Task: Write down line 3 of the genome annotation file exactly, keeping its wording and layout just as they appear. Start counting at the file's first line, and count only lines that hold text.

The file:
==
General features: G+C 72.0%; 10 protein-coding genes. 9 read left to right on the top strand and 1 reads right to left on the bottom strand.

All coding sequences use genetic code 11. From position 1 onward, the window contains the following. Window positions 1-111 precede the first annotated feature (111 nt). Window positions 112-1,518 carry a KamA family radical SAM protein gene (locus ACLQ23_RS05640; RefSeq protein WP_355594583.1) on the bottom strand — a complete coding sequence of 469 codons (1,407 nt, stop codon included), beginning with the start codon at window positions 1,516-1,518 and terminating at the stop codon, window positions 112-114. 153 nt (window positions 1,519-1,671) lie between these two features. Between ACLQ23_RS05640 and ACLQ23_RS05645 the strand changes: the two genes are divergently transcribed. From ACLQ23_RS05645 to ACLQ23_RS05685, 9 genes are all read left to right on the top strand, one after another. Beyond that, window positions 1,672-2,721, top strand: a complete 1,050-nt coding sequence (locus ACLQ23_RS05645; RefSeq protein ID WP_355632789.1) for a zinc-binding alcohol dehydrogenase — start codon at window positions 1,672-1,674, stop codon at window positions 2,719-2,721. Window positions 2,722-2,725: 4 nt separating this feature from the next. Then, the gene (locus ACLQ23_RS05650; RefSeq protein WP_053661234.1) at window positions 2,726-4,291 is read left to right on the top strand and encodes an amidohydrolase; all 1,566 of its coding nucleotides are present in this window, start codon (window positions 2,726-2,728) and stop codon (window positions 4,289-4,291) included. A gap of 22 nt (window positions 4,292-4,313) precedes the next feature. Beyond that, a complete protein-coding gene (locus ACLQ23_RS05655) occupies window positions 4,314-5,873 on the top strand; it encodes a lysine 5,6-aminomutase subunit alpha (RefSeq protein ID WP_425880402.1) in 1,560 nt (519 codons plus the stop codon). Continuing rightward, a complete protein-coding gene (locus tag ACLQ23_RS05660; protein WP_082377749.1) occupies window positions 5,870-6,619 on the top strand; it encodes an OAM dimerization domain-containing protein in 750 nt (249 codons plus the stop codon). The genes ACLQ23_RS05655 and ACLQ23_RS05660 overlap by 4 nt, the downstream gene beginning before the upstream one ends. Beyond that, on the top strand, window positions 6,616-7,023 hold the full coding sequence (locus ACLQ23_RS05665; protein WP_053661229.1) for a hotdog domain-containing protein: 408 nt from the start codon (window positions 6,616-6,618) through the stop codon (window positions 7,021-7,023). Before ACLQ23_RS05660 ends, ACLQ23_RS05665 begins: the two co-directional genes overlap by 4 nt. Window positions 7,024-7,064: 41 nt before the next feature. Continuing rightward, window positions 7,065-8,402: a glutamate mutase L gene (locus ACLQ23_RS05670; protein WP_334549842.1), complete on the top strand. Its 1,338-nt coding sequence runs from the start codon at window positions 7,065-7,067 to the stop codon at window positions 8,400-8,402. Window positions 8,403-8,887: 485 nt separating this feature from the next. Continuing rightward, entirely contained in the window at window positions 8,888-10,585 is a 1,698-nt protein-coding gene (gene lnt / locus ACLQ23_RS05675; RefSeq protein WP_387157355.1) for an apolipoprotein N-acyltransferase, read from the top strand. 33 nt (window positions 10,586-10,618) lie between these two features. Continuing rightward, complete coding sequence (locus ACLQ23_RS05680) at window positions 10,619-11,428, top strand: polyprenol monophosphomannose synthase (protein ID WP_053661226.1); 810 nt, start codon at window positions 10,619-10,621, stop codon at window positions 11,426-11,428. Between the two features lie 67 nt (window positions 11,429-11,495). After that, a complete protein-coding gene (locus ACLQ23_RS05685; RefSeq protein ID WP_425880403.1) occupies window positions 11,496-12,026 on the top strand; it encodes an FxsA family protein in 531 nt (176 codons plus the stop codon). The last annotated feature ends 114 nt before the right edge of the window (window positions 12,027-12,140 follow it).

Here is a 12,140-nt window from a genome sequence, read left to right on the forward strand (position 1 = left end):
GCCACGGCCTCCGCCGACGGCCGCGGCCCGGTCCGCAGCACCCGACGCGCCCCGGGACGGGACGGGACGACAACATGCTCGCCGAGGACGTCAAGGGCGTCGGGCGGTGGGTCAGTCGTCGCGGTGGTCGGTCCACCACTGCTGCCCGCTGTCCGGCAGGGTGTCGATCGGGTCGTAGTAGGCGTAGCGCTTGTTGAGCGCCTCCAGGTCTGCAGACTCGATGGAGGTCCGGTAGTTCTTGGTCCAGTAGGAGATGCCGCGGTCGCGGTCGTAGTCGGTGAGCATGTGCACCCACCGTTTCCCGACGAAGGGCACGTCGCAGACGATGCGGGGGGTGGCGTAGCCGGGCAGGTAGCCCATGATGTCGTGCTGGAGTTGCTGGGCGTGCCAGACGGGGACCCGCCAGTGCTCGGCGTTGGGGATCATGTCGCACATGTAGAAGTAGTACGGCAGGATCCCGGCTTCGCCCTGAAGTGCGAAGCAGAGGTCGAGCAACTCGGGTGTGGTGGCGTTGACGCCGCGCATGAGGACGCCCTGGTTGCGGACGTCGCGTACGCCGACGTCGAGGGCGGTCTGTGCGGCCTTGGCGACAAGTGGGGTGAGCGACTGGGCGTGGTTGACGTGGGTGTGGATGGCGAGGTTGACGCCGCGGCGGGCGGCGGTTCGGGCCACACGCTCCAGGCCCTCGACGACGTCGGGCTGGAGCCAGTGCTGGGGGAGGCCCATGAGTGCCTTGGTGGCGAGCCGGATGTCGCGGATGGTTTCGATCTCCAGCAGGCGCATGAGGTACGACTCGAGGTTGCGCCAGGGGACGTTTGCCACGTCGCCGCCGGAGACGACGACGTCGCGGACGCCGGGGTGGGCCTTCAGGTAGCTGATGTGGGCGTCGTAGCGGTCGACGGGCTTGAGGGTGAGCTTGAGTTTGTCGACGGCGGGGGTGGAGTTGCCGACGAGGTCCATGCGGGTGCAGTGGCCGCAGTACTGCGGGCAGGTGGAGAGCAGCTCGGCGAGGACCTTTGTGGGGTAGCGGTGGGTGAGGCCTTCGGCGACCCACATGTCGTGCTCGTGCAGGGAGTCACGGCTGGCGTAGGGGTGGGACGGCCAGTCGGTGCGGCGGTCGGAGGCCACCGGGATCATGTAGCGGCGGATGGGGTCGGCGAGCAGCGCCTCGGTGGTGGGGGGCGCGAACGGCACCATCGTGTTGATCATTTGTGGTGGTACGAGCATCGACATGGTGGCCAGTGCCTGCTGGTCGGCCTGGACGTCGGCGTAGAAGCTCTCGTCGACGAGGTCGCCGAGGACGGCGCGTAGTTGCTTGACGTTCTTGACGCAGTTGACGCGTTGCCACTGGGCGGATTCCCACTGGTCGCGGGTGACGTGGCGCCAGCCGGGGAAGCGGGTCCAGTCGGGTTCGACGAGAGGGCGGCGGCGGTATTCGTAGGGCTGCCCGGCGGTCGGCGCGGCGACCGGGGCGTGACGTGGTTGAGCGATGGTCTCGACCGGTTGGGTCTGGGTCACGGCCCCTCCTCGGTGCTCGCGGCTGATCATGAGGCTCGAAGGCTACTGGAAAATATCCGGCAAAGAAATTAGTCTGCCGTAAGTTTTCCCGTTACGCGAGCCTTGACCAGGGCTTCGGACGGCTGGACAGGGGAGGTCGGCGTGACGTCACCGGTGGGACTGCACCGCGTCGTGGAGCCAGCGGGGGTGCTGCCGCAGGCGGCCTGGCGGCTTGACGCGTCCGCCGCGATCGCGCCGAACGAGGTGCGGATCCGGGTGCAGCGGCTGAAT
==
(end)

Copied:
Here is a 12,140-nt window from a genome sequence, read left to right on the forward strand (position 1 = left end):